In partnership with the Maine Memory Network Maine Memory Network

Mount Desert Island: Shaped by Nature

Beginnings

Glooskap and Keanke spearing the whale
Glooskap and Keanke spearing the whale

Item Contributed by
Maine Historical Society

The human history of Mount Desert Island began thousands of years ago when the ancestors of the Wabanaki people came to the place they later called Pemetic (pemotonet in Passamaquoddy), which translates to “range of mountains.” Rising sea levels over the past 10,000 years have flooded older village sites, but a combination of archaeology on sites from the last 3,000 years, Wabanaki traditional knowledge, language, and other natural sciences create a picture of Wabanaki life here before the arrival of Europeans.

Native people who made their lives on or near Mount Desert Island lived in groups of several extended families, in houses made of birch bark. They traveled the ocean, rivers, lakes and ponds in birch bark canoes, making seasonal journeys to hunt and gather wild animal and plant foods. Using tools made of stone, bone, wood, and natural plant and animal fibers, they harvested an incredibly diverse range of mammals, birds and fish, and gathered plants for food, medicine, and raw materials. And while local resources were the focus of their subsistence, they also traded with neighbors both near and far for things like special stone for making tools or dried corn from groups to the south and west that grew crops where the climate was more favorable for horticulture. As hunters, gatherers, and foragers, the Native residents of Mount Desert Island had a relatively comfortable life, with time to make jewelry and play music, as evidenced by the shell beads and bone flutes found by archaeologists on Frenchman Bay. They also had, and continue to have, a rich oral tradition that explained the world around them, told of their history, and even warned them of the arrival of Europeans, something that would change their lives forever.

Wabanaki encampment, ca. 988 BCE
Wabanaki encampment, ca. 988 BCE

Item Contributed by
Abbe Museum

While great change came to the Wabanaki on and around MDI over the next several hundred years, they are still here, and have played an important role as members of the community into the present.

In the fall of 1761, Abraham Somes arrived on Mount Desert Island, looking for a place to settle. Like all immigrants he wanted a better life. Other Europeans had come before Somes, of course -- explorers with names like Verrazano, Gomez, and Champlain. Champlain had renamed it Isle des Monts Desert, "Island of Barren Mountains" -- a name that stuck. And various European powers had squabbled for a century and a half over their competing claims -- including the island.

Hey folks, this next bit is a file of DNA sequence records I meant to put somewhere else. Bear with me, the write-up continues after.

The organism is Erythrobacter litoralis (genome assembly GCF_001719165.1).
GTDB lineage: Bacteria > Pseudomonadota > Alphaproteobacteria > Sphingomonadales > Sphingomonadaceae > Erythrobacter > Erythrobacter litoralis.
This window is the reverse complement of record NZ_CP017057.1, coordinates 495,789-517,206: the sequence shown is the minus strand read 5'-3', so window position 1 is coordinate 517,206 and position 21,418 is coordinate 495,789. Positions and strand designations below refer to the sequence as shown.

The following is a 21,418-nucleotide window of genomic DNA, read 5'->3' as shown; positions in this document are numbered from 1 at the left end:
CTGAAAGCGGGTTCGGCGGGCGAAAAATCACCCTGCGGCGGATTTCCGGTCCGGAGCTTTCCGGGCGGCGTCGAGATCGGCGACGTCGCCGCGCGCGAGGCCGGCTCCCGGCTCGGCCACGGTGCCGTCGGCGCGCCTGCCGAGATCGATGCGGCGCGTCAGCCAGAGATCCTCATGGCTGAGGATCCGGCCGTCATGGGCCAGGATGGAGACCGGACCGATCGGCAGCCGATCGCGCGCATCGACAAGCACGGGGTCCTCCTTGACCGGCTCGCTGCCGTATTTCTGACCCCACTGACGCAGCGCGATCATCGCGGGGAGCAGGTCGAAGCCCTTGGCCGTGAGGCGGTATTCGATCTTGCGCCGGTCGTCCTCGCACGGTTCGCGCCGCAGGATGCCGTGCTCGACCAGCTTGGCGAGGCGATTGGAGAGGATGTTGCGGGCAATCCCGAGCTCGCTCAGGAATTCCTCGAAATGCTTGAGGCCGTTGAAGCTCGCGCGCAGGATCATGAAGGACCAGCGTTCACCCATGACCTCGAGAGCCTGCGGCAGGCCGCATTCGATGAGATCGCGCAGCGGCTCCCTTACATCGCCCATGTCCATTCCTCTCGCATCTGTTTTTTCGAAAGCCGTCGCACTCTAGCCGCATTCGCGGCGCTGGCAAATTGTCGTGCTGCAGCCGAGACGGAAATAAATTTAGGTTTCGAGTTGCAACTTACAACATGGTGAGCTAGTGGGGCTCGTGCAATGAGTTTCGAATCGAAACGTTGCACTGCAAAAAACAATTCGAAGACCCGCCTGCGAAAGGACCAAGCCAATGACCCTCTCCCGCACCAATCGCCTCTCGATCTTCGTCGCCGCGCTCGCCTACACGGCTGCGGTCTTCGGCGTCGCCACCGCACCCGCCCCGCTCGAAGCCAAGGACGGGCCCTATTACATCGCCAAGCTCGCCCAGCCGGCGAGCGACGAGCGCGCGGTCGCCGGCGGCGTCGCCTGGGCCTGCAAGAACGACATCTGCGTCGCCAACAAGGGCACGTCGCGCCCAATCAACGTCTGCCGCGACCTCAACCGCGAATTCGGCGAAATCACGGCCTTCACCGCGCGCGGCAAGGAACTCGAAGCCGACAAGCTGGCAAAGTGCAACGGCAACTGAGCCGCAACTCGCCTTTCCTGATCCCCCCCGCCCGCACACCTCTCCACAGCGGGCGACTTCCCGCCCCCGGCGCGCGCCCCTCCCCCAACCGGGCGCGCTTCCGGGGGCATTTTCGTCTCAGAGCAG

Lumber Mill at the Mill Pond, Somesville, ca. 1905
Lumber Mill at the Mill Pond, Somesville, ca. 1905
At Somesville, the presence of flowing water meant that mills, such as this lumber mill, could be sited there. Nearby, the deep and protected harbor of Somes Sound provided a means of shipping goods to market.
Item Contributed by
Mount Desert Island Historical Society

But all that was over by the time Somes arrived. He was a cooper, a maker of barrels, and the sheltered harbor near the head of Somes Sound offered running water and plenty of hardwood. He pitched his camp there. Then he returned to Gloucester for his family and set to work. Soon more settlers arrived, including James Richardson, who settled just to the east of Somes. Within two years there were nine households on Mount Desert and three on the Cranberry Isles. And two years after that the island's first road stretched from Somesville to Southwest Harbor, by way of Beech Hill.

Everyone cleared land and planted fruit trees and grew vegetables. They hunted. They made their clothing at home, beginning with raising the sheep and then weaving the wool. They caught cod from small boats and salted it. When they caught more than they could eat, they traded it for flour, sugar, soap, molasses, and oil. They eventually shipped fish to markets in Boston and New York and to Europe. So they built their own ships. There was plenty of timber on the island -- enough, in fact, for them to ship that, too.

With the fishery and the trading, men were gone for long periods. So women ran the households. They cut and split firewood. They pickled, smoked and dried meat and fish. They tended the livestock. They planted the crops and harvested them. Women cared for the sick and dying. Even when a doctor was eventually nearby, they continued in this role. They helped babies come into the world, and they laid the dead to rest. Women's lives were hard and they often died young. Men frequently died at sea, and often children did not survive to adulthood. This kind of hardship bred a kind of interdependence often seen on islands. When troubles came, everyone pitched in.